The meeting room was generic. The hotel could have been anywhere. I had to wonder how many people had cycled in and out of that room over the years, staring at PowerPoint slides that someone had thought would change the world. Thousands, probably. I had certainly been one of those people—drinking bad coffee, sucking on hard candies, wondering when lunch was going to be served. Today, though, I was the presenter… and lunch had long since come and gone.
I looked out at the sea of faces in front of me. Eyes were shifting back and forth between me and the math problem on the screen. It was a sample test item prepared by one of the two consortia developing assessments for the Common Core State Standards, and as the eyes shifted back to me I could see alarm and confusion in them.
“The first part of the problem you can do through brute force, right?” I said. “Just basic computation. But then where are you? What do you do with this second part?” I pointed to the bottom of the screen.
The second part of the problem asked students to decide whether or not the equation in the question could yield more than one correct answer. If students thought there might be a second answer, they could click on a button and be given a place to enter that answer. If they thought there was no second possible answer, they could click a different button and proceed to the next question. There were no clues for the student as to which button they should click. The choice was entirely theirs to make.
“See, they don’t just want you to solve the problem,” I said. “They’re trying to find ways to make you show that you understand it…how it works, what makes it tick, and what you can do with it.”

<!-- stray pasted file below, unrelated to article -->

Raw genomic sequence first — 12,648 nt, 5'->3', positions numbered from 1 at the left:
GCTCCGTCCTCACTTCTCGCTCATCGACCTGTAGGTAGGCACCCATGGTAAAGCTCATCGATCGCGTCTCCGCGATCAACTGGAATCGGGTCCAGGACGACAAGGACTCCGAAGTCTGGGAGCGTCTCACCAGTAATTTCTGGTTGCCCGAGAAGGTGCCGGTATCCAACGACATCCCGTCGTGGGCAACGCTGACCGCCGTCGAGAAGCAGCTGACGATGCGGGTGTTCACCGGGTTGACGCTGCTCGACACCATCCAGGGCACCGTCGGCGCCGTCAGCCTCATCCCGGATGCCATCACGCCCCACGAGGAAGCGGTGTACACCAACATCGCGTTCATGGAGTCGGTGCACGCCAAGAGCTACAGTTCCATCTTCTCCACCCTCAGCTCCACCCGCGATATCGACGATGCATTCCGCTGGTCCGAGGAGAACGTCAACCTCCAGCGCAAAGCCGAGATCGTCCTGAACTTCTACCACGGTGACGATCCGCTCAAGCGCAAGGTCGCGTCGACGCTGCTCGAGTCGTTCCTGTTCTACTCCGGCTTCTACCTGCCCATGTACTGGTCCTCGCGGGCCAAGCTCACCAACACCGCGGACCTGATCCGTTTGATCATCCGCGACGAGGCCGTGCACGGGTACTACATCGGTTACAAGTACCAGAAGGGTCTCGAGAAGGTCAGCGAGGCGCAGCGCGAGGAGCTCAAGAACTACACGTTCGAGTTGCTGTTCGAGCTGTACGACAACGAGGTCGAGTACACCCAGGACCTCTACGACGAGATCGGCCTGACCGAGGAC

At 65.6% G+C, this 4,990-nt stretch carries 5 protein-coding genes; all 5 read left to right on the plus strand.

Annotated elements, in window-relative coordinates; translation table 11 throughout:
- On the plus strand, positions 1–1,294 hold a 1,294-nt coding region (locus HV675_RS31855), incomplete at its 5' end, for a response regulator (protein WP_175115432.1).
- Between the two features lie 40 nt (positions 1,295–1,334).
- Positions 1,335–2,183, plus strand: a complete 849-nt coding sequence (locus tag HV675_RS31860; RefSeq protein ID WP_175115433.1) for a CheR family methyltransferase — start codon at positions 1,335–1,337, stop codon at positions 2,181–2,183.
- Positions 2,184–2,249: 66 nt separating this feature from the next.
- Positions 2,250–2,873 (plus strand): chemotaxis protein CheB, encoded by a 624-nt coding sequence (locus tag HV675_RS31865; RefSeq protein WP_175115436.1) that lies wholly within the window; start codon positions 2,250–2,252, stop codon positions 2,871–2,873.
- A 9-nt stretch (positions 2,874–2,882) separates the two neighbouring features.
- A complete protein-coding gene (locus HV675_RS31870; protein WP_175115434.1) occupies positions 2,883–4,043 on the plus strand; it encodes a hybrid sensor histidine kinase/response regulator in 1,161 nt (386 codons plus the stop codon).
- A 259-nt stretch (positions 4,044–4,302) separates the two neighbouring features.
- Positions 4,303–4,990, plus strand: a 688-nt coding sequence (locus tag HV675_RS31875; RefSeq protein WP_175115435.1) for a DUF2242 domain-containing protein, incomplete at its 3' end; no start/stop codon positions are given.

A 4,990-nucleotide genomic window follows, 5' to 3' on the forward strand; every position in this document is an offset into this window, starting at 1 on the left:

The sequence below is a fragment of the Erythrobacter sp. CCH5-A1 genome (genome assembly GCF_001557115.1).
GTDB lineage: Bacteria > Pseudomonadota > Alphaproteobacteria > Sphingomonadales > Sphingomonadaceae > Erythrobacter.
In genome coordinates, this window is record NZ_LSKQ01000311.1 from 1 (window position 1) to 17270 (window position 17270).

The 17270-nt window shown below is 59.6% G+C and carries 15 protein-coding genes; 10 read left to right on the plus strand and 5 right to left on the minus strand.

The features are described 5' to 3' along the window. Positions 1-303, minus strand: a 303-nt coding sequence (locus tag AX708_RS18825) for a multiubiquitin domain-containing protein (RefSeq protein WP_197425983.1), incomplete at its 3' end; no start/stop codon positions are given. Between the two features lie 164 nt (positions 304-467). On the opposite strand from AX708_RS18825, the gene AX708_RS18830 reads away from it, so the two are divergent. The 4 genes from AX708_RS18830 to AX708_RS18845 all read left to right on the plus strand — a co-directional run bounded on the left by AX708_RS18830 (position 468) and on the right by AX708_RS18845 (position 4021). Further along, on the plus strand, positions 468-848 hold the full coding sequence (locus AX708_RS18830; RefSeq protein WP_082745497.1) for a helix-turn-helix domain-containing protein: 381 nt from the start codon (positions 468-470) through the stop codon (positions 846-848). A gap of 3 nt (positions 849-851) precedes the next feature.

It’s always funny when I have to talk about math, because I was always bad at math. It was something I just accepted about myself, and no one ever challenged the idea—not teachers, not parents, and certainly not me. No one ever said, “We can’t allow you to be bad at math any more than we can allow you to be bad at reading.” And no one ever tried to figure out what, exactly, I was bad at. I learned the procedures and formulas, I plugged in the numbers as best I could, and sometimes things worked. I never really understood why some questions came out right and some didn’t. At some level I knew what to do, but at a deeper level I had no idea what I was doing.
When I look at the way the Common Core State Standards in math have been written and the “instructional shifts” that lie at the heart of the transition to these new standards, I feel as though they have been written with my old student self in mind. Someone out there wants children to understand math at a conceptual level and to be comfortable speaking it like a language. Someone out there wants children to be able to see patterns, draw conclusions, make generalizations, and transfer academic content knowledge out of the textbook and into the messy, unpredictable world around them. Someone wants students to be able to lift the hood, peer down into the engine, and know what it is they’re looking at.